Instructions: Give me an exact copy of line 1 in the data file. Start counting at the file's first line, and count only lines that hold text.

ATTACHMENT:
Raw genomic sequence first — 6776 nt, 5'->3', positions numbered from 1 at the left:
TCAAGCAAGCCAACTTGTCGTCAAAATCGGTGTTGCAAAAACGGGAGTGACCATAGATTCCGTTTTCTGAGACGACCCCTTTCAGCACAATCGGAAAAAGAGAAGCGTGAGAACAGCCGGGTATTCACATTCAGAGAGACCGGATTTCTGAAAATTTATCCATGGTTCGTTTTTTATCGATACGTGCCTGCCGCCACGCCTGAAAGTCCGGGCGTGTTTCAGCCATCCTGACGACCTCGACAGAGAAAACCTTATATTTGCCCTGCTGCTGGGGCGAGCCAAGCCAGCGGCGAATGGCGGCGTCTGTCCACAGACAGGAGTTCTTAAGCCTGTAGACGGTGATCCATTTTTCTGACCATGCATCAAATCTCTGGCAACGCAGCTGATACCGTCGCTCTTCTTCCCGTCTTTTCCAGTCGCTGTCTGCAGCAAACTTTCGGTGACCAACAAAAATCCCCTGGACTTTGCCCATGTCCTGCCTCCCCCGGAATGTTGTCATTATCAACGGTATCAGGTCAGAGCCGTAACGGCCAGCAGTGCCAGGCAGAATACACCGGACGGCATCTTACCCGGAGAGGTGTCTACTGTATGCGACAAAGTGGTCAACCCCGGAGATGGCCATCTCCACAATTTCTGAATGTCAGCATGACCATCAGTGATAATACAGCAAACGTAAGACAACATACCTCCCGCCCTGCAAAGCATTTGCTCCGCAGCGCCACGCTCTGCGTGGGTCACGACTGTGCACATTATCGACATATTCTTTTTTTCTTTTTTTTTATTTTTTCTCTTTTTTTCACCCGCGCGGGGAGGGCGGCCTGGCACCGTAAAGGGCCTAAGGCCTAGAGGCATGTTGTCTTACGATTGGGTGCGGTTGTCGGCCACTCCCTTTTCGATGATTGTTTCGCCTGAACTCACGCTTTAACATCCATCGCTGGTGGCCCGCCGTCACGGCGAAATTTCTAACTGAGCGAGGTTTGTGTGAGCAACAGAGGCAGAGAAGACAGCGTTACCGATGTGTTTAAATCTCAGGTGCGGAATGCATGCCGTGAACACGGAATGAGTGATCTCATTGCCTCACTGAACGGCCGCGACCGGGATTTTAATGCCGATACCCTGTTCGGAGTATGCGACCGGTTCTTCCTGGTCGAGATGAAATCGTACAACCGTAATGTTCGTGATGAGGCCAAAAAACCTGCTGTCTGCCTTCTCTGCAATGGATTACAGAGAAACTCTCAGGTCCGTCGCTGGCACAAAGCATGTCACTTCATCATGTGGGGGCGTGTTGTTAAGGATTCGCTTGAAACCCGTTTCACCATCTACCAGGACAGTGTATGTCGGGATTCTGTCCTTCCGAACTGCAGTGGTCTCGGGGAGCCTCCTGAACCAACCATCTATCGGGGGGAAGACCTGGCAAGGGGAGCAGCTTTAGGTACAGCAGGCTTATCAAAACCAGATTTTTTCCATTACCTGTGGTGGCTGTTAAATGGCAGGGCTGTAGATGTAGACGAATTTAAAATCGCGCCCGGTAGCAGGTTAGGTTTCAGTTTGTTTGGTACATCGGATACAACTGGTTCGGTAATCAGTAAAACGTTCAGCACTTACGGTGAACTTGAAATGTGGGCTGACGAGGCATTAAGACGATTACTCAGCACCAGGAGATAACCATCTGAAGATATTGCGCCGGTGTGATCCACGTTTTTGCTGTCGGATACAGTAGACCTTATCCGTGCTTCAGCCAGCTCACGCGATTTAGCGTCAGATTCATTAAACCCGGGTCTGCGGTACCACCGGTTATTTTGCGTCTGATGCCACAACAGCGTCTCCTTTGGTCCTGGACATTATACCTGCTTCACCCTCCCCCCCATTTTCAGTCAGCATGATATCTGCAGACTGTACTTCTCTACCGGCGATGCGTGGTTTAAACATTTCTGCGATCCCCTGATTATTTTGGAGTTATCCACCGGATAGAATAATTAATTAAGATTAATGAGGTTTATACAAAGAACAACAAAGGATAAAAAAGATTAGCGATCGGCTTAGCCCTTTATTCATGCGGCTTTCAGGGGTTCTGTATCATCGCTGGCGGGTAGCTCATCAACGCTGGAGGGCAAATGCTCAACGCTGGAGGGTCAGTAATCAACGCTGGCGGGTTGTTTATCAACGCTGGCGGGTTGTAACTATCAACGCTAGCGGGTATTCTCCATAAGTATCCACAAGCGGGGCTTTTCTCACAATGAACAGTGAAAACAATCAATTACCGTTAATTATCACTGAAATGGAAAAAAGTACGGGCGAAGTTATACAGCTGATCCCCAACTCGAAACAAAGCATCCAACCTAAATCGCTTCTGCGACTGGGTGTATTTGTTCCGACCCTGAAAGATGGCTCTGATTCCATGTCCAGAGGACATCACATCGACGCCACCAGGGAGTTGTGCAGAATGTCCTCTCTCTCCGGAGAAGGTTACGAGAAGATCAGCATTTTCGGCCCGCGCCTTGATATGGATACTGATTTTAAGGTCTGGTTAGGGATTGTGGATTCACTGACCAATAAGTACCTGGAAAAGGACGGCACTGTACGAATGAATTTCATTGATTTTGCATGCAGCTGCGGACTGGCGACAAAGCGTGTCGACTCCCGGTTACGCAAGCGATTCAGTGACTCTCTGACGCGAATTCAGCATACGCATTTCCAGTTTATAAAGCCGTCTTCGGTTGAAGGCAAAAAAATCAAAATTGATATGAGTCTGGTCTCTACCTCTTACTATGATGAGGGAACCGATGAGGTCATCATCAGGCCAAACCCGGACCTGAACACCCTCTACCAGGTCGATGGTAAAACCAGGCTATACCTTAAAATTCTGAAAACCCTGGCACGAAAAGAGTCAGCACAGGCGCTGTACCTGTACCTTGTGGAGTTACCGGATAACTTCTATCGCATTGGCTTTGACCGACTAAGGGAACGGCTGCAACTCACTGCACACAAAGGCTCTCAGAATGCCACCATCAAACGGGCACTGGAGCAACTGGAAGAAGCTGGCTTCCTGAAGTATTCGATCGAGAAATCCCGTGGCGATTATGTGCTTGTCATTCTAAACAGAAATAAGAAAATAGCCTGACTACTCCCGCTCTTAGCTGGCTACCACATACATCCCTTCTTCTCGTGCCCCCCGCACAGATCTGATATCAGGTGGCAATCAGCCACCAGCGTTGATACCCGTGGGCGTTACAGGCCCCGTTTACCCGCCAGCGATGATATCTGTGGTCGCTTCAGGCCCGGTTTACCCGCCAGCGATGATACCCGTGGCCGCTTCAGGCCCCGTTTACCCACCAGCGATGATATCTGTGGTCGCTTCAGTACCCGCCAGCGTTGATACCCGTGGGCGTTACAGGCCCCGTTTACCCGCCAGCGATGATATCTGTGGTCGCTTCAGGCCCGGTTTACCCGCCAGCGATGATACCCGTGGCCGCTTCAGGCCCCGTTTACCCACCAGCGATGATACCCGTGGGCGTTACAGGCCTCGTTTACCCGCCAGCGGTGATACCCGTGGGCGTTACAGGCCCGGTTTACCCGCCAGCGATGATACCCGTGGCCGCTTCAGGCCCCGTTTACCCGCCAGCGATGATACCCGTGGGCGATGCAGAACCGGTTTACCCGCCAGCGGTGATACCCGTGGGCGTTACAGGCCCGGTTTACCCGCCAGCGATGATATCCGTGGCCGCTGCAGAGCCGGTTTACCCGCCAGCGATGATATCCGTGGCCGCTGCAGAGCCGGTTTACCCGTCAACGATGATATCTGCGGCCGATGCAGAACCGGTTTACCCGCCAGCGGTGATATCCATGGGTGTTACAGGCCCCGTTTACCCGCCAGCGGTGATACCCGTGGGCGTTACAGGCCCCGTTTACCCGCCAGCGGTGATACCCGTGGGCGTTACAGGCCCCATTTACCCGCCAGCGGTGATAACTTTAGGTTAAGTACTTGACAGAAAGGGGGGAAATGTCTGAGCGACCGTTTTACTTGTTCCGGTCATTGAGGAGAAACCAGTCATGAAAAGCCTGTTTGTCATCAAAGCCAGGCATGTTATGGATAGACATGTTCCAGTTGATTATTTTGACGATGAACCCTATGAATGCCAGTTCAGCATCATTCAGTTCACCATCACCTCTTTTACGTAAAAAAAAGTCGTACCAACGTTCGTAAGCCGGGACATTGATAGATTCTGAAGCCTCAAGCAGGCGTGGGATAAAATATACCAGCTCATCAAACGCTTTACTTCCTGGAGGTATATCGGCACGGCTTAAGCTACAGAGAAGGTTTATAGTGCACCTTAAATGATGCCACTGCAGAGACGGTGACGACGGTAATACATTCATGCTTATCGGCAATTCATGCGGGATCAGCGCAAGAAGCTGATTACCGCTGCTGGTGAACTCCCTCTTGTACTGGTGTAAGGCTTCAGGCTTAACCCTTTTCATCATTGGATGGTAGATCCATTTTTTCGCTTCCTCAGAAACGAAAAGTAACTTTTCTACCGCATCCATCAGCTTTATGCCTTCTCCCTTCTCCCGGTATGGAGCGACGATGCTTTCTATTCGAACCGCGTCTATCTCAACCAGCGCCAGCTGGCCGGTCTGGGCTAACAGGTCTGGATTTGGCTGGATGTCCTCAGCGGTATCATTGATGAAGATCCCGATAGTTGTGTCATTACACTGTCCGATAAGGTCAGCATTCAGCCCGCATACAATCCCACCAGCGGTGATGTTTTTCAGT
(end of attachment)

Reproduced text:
Raw genomic sequence first — 6776 nt, 5'->3', positions numbered from 1 at the left: